Today's Reading


Robert stared down at the two coins in his hands—the last of his money. He clenched his jaw in anger. How could Ada have done this to him? Bitterness stung his tongue, but he held his would-be outburst in check when he glanced over at the three children. He reasoned that it really wasn't their fault, but how in the world was he going to be able to feed and clothe his ready-made family? He watched Becky bending over the fire, stirring a pot of watered-down rabbit stew with a wooden spoon. He'd made camp this week outside of
Bozeman since he couldn't afford a hotel room and no one would take his credit, but he didn't blame them really.

Becky glanced up and shot him a glare, so he looked away. The feeling of animosity was mutual. How could he feel any different when his wife of only two months sprang the surprise of three children right before she passed away? He needed a walk to clear his head. It was too much, just too much for him.

He headed away from camp and moved through the forest, feeling a heavy weight of responsibility and yet wanting to run as far in the opposite direction as he could. He was a complete failure. Losing his wheat farm and a wife simultaneously was too much for one man to bear. He'd begged and pleaded with God not to take Ada, and what had that gotten him? The surprise of three children!

He leaned against a large cottonwood, the bark scratching him through his thin shirt, and gazed out at the landscape. Spring breezes flittered through the tree's branches with a quiet whisper—the whisper of the Lord? Be strong and of good courage...

"I'm sorry, Lord, for my doubt and bitterness. I'm having a hard time seeing beyond today. Help me..." was all he could choke out, remembering the Holy Spirit utters petitions when he couldn't. He dragged his hand through his long hair with a sigh, then shoved his hands inside his pockets and started back to camp. He didn't want the children to feel abandoned, but how was he supposed to have emotions for them when they'd only met a few weeks ago, after burying his wife? They barely knew one another.

He knew he was going to have to try harder since he'd promised Ada on her deathbed. Now he was regretting that promise. They couldn't take care of themselves, and it was certain her sister who had them
before wanted no part of more children to add to her burgeoning household of five. God forbid they would become indentured servants or forced into industrial labor as many orphaned children had been. If he could only find work, he could afford to rent a house, perhaps, and put a roof over their heads. Thankfully, it was still cold only after the sun set. Mornings, while chilly, were tolerable.

Tomorrow he'd go to town one more time and ask around before they moved on to the next place. With new resolve and determination, he would find something. Maybe he could get Becky to trim his hair so he'd look more presentable—if she decided not to stick him with the scissors! The thought gave him a chuckle when he entered the clearing, determined to make the best of his predicament.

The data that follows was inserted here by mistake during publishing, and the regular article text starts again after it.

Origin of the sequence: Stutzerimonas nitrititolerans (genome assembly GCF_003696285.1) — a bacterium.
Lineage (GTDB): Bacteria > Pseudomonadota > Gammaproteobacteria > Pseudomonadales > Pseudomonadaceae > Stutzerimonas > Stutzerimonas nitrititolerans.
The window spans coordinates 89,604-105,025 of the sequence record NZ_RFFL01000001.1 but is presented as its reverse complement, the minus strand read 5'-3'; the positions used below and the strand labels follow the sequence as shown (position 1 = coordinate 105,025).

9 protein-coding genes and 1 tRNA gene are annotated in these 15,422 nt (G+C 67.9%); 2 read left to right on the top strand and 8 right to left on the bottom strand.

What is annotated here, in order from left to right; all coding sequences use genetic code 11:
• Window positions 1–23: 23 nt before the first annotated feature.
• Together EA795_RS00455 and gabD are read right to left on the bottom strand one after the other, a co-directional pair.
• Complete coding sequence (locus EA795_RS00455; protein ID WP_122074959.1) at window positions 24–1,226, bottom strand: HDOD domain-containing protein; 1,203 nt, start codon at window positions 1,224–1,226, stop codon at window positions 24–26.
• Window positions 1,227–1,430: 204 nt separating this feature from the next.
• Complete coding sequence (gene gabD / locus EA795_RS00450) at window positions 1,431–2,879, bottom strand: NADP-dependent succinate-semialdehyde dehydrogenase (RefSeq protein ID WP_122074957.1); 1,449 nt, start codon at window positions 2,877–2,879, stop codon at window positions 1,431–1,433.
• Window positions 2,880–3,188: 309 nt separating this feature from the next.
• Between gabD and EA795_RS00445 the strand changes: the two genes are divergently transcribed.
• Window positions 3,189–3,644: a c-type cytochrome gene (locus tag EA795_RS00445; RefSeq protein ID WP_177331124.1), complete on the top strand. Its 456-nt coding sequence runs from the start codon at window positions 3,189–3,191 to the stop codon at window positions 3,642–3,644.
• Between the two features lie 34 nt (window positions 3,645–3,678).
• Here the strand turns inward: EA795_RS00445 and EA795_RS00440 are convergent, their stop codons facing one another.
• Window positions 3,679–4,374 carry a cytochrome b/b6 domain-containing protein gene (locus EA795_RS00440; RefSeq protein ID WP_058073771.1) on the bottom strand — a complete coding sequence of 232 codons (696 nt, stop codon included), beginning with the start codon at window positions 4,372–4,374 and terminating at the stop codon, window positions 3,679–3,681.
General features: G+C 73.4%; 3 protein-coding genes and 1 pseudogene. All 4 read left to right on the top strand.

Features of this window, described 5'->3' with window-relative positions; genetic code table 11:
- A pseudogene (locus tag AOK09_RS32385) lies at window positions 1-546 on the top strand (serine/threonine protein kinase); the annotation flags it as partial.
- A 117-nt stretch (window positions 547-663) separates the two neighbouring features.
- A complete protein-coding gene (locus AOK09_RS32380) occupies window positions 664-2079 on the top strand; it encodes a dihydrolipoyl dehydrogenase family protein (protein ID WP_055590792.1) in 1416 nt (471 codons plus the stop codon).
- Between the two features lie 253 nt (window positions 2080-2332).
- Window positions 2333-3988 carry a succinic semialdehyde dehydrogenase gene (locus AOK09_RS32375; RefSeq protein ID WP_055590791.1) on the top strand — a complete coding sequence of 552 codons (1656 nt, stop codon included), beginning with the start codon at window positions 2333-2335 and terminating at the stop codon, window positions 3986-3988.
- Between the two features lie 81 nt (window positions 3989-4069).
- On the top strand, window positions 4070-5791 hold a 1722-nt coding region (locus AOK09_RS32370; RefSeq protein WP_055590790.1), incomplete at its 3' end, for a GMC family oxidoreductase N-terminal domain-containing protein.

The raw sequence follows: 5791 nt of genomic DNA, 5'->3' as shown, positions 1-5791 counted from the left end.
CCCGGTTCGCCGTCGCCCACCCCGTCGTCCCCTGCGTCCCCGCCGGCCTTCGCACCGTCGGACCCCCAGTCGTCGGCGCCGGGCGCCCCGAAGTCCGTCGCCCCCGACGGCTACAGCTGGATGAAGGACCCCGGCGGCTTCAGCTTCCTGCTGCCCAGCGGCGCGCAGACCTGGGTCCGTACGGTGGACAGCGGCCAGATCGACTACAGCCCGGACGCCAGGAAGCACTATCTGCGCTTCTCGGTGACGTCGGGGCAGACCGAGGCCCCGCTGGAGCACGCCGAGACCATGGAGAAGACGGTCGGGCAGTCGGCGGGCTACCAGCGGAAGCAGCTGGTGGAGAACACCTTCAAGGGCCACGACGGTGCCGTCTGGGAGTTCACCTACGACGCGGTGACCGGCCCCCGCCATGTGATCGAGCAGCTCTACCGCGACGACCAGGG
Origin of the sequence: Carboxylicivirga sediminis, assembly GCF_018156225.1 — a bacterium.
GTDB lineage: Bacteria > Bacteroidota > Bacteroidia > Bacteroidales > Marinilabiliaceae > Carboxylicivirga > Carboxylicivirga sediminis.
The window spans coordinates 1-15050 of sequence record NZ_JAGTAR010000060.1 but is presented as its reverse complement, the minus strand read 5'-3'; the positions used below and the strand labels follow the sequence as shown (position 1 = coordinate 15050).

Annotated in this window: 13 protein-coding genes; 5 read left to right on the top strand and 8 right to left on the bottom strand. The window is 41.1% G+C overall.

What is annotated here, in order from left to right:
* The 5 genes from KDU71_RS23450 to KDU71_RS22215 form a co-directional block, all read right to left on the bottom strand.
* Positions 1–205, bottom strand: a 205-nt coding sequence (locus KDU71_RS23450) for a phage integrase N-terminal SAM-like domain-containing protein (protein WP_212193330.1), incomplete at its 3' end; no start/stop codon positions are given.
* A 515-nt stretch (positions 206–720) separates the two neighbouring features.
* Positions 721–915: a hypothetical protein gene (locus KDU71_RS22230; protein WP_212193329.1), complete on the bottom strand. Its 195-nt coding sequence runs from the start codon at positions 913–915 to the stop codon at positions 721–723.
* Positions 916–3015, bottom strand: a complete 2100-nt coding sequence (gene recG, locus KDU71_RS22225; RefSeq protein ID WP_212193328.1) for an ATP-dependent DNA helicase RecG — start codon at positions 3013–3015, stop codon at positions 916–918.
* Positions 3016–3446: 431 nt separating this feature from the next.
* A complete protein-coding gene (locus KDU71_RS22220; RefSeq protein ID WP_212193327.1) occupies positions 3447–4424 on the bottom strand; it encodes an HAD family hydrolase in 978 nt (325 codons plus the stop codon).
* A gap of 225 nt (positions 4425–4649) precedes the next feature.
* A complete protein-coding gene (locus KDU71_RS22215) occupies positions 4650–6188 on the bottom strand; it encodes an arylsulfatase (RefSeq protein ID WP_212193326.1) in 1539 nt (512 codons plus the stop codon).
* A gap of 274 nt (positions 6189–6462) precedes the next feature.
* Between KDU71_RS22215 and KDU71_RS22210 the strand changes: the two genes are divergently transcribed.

Grace took care of the horse and buggy when she returned home, then hurried inside to fix supper. Her dad was sitting in the parlor reading and looked up when she entered, giving her a warm smile. How she loved him! A sweeter man never lived, she was certain.

"Pop, I'm sorry I'm running late," she said, and she leaned over to give him a peck on his wrinkled cheek. "I stopped by to see Ginny. Are you starved?"

He laughed. "Only a little. How was she faring?" He struggled against the arms of his chair to rise, but Grace instantly reached for him.

"Let me help you. Where are you heading?" Grace felt his thin shoulders beneath her hands as she half-lifted him. The doctor had told her he may have had a mild stroke that affected his legs, but Owen was able to walk, though somewhat unsteadily. Only time would tell if his strength would return.

"To the kitchen to help you." Owen smiled up at his daughter.

Once she got him steady on his feet he held on to her arm as they went toward the kitchen. "Ginny is her usual happy, matchmaker self."

"I see no harm in her trying, my dear. She wants to see you happy, you know."

"But I am happy." Grace steered him to a kitchen chair, then walked over to the stove to heat up supper for them.

Her father harrumphed. "Now, Grace. You can't be too happy taking care of me all the time and doing most of the chores here single-handedly."

"All right, have it your way," she replied. "Truth be told, that's exactly the reason I went to town today—to post a help wanted ad at the mercantile."

"You did? I'm glad to hear that. This farm work is too much for one person." He scratched the stubble on his chin. "It's been a while since I rode into town. I need to keep up better with what's happening."

"Next time, if you're feeling stronger, you can come with me. I hope I get a response soon."

"I have a feelin' you will, daughter—yes, you will."

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